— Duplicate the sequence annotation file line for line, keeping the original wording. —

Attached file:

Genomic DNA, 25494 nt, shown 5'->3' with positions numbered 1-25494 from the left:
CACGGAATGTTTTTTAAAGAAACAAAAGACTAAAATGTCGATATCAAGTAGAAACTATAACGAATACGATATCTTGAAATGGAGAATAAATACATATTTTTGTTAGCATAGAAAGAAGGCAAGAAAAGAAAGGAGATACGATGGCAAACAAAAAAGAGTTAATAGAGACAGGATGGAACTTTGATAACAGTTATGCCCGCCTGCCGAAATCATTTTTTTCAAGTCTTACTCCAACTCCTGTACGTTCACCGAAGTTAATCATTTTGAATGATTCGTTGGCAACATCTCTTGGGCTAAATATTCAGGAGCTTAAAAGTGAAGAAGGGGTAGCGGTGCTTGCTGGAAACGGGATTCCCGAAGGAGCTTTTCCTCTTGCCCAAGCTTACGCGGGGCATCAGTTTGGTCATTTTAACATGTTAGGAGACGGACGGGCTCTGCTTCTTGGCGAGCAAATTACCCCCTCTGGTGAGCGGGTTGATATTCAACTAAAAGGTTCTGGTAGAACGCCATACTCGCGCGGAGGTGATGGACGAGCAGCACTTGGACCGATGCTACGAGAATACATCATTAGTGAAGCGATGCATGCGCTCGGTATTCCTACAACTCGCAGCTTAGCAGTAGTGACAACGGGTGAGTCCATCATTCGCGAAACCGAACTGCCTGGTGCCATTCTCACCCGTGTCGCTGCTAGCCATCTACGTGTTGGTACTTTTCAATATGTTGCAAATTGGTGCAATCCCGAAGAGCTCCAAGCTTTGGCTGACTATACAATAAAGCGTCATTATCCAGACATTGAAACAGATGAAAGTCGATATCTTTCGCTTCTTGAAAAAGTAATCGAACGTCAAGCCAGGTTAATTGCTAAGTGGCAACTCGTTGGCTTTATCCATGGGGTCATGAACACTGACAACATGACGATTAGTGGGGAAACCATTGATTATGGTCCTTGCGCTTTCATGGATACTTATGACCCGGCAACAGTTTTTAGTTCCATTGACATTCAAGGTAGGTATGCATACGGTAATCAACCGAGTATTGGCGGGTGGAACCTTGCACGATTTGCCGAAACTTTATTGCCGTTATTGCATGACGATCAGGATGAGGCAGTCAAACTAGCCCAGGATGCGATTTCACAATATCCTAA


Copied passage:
Genomic DNA, 25494 nt, shown 5'->3' with positions numbered 1-25494 from the left:
CACGGAATGTTTTTTAAAGAAACAAAAGACTAAAATGTCGATATCAAGTAGAAACTATAACGAATACGATATCTTGAAATGGAGAATAAATACATATTTTTGTTAGCATAGAAAGAAGGCAAGAAAAGAAAGGAGATACGATGGCAAACAAAAAAGAGTTAATAGAGACAGGATGGAACTTTGATAACAGTTATGCCCGCCTGCCGAAATCATTTTTTTCAAGTCTTACTCCAACTCCTGTACGTTCACCGAAGTTAATCATTTTGAATGATTCGTTGGCAACATCTCTTGGGCTAAATATTCAGGAGCTTAAAAGTGAAGAAGGGGTAGCGGTGCTTGCTGGAAACGGGATTCCCGAAGGAGCTTTTCCTCTTGCCCAAGCTTACGCGGGGCATCAGTTTGGTCATTTTAACATGTTAGGAGACGGACGGGCTCTGCTTCTTGGCGAGCAAATTACCCCCTCTGGTGAGCGGGTTGATATTCAACTAAAAGGTTCTGGTAGAACGCCATACTCGCGCGGAGGTGATGGACGAGCAGCACTTGGACCGATGCTACGAGAATACATCATTAGTGAAGCGATGCATGCGCTCGGTATTCCTACAACTCGCAGCTTAGCAGTAGTGACAACGGGTGAGTCCATCATTCGCGAAACCGAACTGCCTGGTGCCATTCTCACCCGTGTCGCTGCTAGCCATCTACGTGTTGGTACTTTTCAATATGTTGCAAATTGGTGCAATCCCGAAGAGCTCCAAGCTTTGGCTGACTATACAATAAAGCGTCATTATCCAGACATTGAAACAGATGAAAGTCGATATCTTTCGCTTCTTGAAAAAGTAATCGAACGTCAAGCCAGGTTAATTGCTAAGTGGCAACTCGTTGGCTTTATCCATGGGGTCATGAACACTGACAACATGACGATTAGTGGGGAAACCATTGATTATGGTCCTTGCGCTTTCATGGATACTTATGACCCGGCAACAGTTTTTAGTTCCATTGACATTCAAGGTAGGTATGCATACGGTAATCAACCGAGTATTGGCGGGTGGAACCTTGCACGATTTGCCGAAACTTTATTGCCGTTATTGCATGACGATCAGGATGAGGCAGTCAAACTAGCCCAGGATGCGATTTCACAATATCCTAA